This response also clearly demonstrated the need for an ICS/IMS (Incident Command System/Incident Management System) structure to be clearly in place and respected. Having multiple Incident Commanders (ICs) – or having each city department following its own procedures without informing or consulting with the senior IC – simply does not work. In other words, there is no place for ego during an emergency response. A clear chain-of-command process must be in place beforehand – and adhered to by all responders involved.

At present, the temptation of slipping into a “nanny-state” mode in making decisions for evacuees, particularly those already vulnerable in various ways, is evident. Although well-intentioned, this mentality not only fails to build resiliency but also inhibits the regular flow of information and further increases dependence on the government. To more effectively communicate and engage residents in the decision-making process, emergency managers can and should provide the options needed to encourage greater self-sufficiency and self-determination. A small example is when faced with limited shower space within a shelter, allowing people to schedule themselves rather than being assigned a time may help to boost the self-esteem and to preserve the human dignity of all evacuees.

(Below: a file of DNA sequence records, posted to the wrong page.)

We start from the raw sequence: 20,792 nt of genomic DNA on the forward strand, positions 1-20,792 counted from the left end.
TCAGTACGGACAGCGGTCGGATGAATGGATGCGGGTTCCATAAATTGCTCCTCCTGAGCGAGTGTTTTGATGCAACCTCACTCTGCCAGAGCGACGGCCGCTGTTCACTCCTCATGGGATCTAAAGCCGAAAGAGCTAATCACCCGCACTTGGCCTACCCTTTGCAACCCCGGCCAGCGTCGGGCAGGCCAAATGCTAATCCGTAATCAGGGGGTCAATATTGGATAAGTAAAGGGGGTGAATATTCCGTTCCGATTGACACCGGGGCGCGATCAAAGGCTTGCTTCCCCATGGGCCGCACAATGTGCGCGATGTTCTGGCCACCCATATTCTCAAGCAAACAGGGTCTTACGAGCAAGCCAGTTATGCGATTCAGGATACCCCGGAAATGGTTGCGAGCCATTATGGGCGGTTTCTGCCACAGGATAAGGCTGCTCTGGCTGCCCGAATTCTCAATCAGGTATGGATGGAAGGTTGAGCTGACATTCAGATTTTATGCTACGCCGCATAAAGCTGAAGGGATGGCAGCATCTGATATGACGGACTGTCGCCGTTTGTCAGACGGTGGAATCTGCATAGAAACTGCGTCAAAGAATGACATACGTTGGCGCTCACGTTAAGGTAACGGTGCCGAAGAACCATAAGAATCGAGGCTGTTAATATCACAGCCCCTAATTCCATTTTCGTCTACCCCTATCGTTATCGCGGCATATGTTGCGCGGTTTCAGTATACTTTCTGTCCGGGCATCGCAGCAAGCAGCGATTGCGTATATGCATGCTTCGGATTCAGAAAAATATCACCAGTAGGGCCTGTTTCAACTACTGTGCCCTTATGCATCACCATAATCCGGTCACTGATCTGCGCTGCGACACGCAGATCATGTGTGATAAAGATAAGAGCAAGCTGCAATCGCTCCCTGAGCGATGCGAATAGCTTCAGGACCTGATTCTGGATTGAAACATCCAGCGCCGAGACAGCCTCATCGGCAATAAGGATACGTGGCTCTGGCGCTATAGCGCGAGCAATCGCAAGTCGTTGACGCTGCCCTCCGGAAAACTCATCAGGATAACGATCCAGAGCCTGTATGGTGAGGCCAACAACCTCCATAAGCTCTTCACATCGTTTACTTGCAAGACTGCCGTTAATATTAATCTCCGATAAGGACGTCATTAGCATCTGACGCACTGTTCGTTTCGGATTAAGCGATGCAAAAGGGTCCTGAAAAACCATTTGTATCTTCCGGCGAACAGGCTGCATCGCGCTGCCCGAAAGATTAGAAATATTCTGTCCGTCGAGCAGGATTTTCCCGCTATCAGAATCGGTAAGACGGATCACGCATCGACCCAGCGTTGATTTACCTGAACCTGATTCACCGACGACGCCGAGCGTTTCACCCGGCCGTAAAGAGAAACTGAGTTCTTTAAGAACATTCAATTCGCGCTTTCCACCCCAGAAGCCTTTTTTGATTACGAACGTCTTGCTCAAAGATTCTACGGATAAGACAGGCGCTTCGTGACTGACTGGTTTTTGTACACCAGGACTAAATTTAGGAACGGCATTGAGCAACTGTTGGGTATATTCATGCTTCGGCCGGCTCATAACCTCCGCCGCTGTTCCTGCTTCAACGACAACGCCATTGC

Canada faces many of the same challenges as other emergency managers around the world. Building and constantly improving robust first-response capabilities throughout the country and charting a rapid evolutionary path for the profession of emergency management have adequately prepared Canadian responders to cope with most day-to-day and medium-size incidents. However, that is not the case should an unpredicted high-impact event occur. In any case, much additional work is still required to, among other things:

  • Determine how the response to a multi-province emergency should be structured and managed;
  • Address certain previously neglected licensing issues, to ensure that medical staff and other professionals licensed in one province will be able to provide services in other jurisdictions;